The right decision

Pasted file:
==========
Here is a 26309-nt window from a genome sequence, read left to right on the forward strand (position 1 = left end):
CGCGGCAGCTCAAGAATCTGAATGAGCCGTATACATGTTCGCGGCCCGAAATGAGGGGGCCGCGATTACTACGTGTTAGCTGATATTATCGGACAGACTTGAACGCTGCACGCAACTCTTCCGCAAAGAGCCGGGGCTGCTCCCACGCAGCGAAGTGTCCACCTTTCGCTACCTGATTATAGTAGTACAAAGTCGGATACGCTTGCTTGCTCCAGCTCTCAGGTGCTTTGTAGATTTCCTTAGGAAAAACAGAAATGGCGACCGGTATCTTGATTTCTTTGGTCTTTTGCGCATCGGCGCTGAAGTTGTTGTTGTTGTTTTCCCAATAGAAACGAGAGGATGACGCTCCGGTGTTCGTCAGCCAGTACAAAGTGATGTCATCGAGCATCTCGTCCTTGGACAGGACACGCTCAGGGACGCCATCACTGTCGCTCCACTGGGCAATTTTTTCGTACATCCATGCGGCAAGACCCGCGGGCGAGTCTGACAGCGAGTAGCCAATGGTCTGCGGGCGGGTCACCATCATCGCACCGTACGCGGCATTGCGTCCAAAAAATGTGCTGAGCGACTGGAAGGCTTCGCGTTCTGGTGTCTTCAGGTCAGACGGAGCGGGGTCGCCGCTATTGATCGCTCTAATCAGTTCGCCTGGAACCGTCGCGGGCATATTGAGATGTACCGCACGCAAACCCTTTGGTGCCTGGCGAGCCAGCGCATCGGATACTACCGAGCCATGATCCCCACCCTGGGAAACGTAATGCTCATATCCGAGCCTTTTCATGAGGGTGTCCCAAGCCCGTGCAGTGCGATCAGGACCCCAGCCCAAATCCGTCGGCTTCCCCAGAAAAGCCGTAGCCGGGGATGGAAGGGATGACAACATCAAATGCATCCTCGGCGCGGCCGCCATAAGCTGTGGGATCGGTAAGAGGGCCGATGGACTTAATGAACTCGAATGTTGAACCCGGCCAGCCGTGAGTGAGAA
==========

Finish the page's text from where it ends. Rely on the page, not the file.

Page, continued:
The Second Amendment of the Constitution, as it applies to Americans' ownership of guns, has always been a subject of widely varying interpretations, but it's hard to argue with the Supreme Court's decision Thursday that killed a ban on handguns in Washington, D.C. Do-gooders and grandstanders can talk all they want about the need to get handguns off the streets, but the absolute fact of the matter is that only law-abiding citizens lose their guns when such a law is imposed. Do you really think that the thugs who rule the streets in some D.C. neighborhoods and parts of most other big American cities are going to surrender their (often stolen) guns so that they can comply with a law? Get real. In his dissent Thursday, Justice Stephen Breyer said, "In my view, there simply is no untouchable, constitutional right guaranteed by the Second Amendment to keep loaded handguns in the house in crime-ridden urban areas." Of course not. People should just cower in their homes, waiting for some crackhead to break in, kill them and steal all their stuff. Now, D.C. Mayor Adrian Fenty is suggesting a plan to require people to register their handguns. Again, this is something that law-abiding people should not be subjected to, and it seems unlikely to me that members of the low-life scum segment of D.C. are going to show up at the police station, saying, "Yes, officer, I would like to register this handgun that I stole in a burglary last month." It may be trite, but there's a lot of truth to the saying, "When guns are criminalized, only criminals will have guns."